Charles Hubert Hastings Parry (1848-1918)
Sir Charles Hubert Hastings Parry, 1st Baronet was an English composer, probably best known for his setting of William Blake's poem Jerusalem, the coronation anthem
I Was Glad, and the hymn tune Repton, which sets the words Dear Lord and Father of Mankind.
Parry joined the staff of the Royal College of Music in 1884 and was appointed its director in 1894, a post he held until his death. In 1900 he succeeded John Stainer as professor of music at Oxford University. His later music includes a series of six "ethical cantatas", experimental works in which he hoped to supersede the traditional oratorio and cantata forms. They were generally unsuccessful with the public, though Elgar admired The Vision of Life (1907), and The Soul's Ransom (1906) has had several modern performances. He resigned his Oxford appointment on doctor's advice in 1908.
Influenced as a composer principally by Bach and Brahms, Parry evolved a powerful diatonic style which itself greatly influenced future English composers such as Elgar and Vaughan Williams. His own full development as a composer was almost certainly hampered by the immense amount of work he took on, but his energy and charisma, not to mention his abilities as a teacher and administrator, helped establish art music at the centre of English cultural life. He collaborated with the poet Robert Bridges, and was responsible for many books on music, including The Evolution of the Art of Music (1896), the third volume of the Oxford History of Music (1907) and a study of Bach (1909).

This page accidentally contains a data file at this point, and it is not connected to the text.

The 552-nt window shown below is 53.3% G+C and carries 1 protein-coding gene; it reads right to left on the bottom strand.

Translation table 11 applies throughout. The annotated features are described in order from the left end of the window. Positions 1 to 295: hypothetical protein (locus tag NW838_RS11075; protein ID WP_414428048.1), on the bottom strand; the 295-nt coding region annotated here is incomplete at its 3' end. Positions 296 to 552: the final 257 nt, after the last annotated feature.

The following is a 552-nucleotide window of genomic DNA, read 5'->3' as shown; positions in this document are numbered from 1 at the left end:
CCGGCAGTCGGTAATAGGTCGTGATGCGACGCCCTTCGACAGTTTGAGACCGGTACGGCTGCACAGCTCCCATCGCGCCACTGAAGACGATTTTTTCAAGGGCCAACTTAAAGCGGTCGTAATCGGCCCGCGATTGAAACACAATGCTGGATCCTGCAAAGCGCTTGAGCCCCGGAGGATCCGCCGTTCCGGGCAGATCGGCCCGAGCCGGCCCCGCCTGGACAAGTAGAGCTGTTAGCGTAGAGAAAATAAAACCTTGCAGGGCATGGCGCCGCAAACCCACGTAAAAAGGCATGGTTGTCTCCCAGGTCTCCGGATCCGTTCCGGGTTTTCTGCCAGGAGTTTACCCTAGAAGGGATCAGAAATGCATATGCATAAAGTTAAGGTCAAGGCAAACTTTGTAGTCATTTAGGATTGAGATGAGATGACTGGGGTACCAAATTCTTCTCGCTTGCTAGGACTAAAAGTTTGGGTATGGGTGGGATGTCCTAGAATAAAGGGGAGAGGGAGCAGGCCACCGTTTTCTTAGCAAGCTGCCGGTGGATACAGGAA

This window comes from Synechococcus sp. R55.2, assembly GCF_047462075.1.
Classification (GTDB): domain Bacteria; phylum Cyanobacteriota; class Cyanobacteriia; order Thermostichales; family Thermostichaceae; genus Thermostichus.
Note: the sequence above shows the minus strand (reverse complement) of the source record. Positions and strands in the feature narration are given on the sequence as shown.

This Parry chant appears twice in The Anglican Chant Psalter. It is included on the staggeringly-popular CD by the choir of St. John the Evangelist, The Wondrous Cross, to which Psalm 84 is set.
The following links let you hear the Parry chant, played by the computer on a synthesised organ.
The buttons will play the chant in the browser, if the correct plugin is installed.
It will play twice, and clicking on the link again will cause it to repeat.
You might need to click Refresh on your browser, or press F5 before playing, as the chant files change regularly.
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January 17, 2009